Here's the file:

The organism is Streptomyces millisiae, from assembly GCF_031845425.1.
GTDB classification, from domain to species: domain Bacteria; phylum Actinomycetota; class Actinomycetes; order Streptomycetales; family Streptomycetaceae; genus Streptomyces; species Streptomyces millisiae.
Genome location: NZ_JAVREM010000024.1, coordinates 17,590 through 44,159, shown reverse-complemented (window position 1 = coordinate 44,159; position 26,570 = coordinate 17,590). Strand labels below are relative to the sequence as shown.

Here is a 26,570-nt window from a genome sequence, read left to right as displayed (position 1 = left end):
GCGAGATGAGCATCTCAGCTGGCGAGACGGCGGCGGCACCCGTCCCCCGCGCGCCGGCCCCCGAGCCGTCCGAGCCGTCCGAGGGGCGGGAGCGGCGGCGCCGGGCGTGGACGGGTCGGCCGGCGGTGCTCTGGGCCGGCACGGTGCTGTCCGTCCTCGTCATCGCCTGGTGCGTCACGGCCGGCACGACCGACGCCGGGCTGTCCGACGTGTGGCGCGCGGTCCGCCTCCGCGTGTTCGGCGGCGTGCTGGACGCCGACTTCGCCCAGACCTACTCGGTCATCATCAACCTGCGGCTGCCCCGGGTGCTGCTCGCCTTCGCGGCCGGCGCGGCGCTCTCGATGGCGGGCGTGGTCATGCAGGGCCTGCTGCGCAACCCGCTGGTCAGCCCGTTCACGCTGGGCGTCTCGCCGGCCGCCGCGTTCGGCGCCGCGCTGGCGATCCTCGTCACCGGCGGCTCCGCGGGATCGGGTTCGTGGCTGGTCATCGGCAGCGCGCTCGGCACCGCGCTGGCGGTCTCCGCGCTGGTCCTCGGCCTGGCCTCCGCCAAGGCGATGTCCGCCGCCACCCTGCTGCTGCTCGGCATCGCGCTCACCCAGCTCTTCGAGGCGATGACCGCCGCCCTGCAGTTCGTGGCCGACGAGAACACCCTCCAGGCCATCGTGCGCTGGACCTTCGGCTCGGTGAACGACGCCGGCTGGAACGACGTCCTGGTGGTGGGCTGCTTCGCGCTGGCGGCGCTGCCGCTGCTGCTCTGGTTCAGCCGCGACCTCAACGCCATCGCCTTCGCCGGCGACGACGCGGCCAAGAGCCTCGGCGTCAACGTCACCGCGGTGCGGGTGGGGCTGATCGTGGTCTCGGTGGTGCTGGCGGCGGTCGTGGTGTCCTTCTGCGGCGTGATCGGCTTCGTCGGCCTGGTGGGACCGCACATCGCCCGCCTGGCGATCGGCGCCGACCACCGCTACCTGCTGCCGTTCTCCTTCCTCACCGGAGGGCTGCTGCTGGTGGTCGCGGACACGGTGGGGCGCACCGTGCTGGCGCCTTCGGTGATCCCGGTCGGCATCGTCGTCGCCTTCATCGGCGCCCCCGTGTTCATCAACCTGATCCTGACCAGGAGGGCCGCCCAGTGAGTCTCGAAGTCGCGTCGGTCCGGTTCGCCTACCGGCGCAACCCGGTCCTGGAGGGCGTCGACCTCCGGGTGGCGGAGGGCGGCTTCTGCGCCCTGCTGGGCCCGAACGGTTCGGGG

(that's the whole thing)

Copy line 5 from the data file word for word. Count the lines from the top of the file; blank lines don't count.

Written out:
GCGAGATGAGCATCTCAGCTGGCGAGACGGCGGCGGCACCCGTCCCCCGCGCGCCGGCCCCCGAGCCGTCCGAGCCGTCCGAGGGGCGGGAGCGGCGGCGCCGGGCGTGGACGGGTCGGCCGGCGGTGCTCTGGGCCGGCACGGTGCTGTCCGTCCTCGTCATCGCCTGGTGCGTCACGGCCGGCACGACCGACGCCGGGCTGTCCGACGTGTGGCGCGCGGTCCGCCTCCGCGTGTTCGGCGGCGTGCTGGACGCCGACTTCGCCCAGACCTACTCGGTCATCATCAACCTGCGGCTGCCCCGGGTGCTGCTCGCCTTCGCGGCCGGCGCGGCGCTCTCGATGGCGGGCGTGGTCATGCAGGGCCTGCTGCGCAACCCGCTGGTCAGCCCGTTCACGCTGGGCGTCTCGCCGGCCGCCGCGTTCGGCGCCGCGCTGGCGATCCTCGTCACCGGCGGCTCCGCGGGATCGGGTTCGTGGCTGGTCATCGGCAGCGCGCTCGGCACCGCGCTGGCGGTCTCCGCGCTGGTCCTCGGCCTGGCCTCCGCCAAGGCGATGTCCGCCGCCACCCTGCTGCTGCTCGGCATCGCGCTCACCCAGCTCTTCGAGGCGATGACCGCCGCCCTGCAGTTCGTGGCCGACGAGAACACCCTCCAGGCCATCGTGCGCTGGACCTTCGGCTCGGTGAACGACGCCGGCTGGAACGACGTCCTGGTGGTGGGCTGCTTCGCGCTGGCGGCGCTGCCGCTGCTGCTCTGGTTCAGCCGCGACCTCAACGCCATCGCCTTCGCCGGCGACGACGCGGCCAAGAGCCTCGGCGTCAACGTCACCGCGGTGCGGGTGGGGCTGATCGTGGTCTCGGTGGTGCTGGCGGCGGTCGTGGTGTCCTTCTGCGGCGTGATCGGCTTCGTCGGCCTGGTGGGACCGCACATCGCCCGCCTGGCGATCGGCGCCGACCACCGCTACCTGCTGCCGTTCTCCTTCCTCACCGGAGGGCTGCTGCTGGTGGTCGCGGACACGGTGGGGCGCACCGTGCTGGCGCCTTCGGTGATCCCGGTCGGCATCGTCGTCGCCTTCATCGGCGCCCCCGTGTTCATCAACCTGATCCTGACCAGGAGGGCCGCCCAGTGAGTCTCGAAGTCGCGTCGGTCCGGTTCGCCTACCGGCGCAACCCGGTCCTGGAGGGCGTCGACCTCCGGGTGGCGGAGGGCGGCTTCTGCGCCCTGCTGGGCCCGAACGGTTCGGGG